Guatemala has a complex national identity: more than 40% of the population is indigenous Maya, 73% of whom live in poverty, many in extreme poverty. It also has a complicated relationship with other countries, especially the United States, often characterized as “close but strained.”
During the second half of the 20th century, it experienced a variety of military and civilian governments, as well as a 36-year guerrilla war. In 1996, the government signed a set of peace agreements formally ending the internal conflict, which had left more than 200,000 people dead and had created, by some estimates, about 1 million refugees.
The 1996 peace accords removed a major obstacle to foreign investment, and since then Guatemala has pursued important political and military reforms and macroeconomic stabilization. The Dominican Republic-Central America Free Trade Agreement (CAFTA-DR) entered into force in July 2006, spurring increased investment and diversification of exports, with the largest increases in ethanol and non-traditional agricultural exports. At the same time, it has experienced high rates of criminal violence, drug trafficking and substantial out-migration, including by unaccompanied minors.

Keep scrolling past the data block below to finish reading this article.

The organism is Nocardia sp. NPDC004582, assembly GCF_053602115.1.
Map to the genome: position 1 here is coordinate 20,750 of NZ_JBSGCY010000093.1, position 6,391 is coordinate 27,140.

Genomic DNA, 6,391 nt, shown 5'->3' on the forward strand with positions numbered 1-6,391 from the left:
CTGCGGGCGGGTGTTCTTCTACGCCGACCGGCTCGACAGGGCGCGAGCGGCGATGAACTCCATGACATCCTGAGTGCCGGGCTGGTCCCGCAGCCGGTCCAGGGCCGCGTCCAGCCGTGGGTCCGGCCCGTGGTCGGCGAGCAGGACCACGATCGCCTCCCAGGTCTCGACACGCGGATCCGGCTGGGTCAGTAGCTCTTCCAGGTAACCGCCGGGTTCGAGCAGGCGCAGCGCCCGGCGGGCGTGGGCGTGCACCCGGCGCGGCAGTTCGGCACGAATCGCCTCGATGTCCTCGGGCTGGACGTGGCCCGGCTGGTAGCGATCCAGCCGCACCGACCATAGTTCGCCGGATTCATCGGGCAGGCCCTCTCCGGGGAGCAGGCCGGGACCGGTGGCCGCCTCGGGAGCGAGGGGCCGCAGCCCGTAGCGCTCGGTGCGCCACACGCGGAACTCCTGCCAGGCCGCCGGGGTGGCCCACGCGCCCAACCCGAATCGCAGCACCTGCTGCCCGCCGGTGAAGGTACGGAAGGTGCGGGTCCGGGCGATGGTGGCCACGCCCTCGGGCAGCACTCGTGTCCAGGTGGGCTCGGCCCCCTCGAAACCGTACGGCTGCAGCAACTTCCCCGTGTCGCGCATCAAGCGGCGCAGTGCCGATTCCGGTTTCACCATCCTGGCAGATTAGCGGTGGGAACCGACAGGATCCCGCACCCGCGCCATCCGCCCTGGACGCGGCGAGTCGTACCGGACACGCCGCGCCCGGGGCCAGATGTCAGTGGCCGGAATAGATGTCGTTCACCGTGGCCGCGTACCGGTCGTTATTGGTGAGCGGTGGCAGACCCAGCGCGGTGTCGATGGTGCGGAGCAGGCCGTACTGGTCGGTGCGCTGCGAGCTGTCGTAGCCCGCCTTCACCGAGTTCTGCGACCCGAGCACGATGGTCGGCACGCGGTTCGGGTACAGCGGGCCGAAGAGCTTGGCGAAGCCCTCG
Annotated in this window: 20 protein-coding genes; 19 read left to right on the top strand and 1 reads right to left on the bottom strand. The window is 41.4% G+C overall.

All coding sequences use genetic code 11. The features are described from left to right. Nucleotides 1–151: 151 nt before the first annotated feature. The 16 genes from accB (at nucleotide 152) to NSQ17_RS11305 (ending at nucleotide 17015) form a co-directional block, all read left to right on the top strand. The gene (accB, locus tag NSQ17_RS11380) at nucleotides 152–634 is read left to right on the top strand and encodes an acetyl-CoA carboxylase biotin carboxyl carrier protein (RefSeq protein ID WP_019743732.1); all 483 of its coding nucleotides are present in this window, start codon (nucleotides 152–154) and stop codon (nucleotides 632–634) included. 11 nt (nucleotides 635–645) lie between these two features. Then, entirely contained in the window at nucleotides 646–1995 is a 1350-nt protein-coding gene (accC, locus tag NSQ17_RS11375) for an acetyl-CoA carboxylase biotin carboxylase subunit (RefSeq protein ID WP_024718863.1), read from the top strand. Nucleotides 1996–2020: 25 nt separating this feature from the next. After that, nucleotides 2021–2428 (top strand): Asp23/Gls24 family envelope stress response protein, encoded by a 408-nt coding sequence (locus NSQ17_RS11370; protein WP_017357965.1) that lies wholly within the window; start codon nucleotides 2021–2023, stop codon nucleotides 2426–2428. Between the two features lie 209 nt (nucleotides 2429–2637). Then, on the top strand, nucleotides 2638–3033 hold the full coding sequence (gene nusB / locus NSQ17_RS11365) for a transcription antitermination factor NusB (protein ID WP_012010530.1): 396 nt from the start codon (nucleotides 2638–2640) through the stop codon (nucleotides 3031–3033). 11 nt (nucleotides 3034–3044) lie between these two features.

Join us for a discussion of Guatemala with former U.S. Ambassador to Guatemala, John Hamilton, See more details about the speaker.
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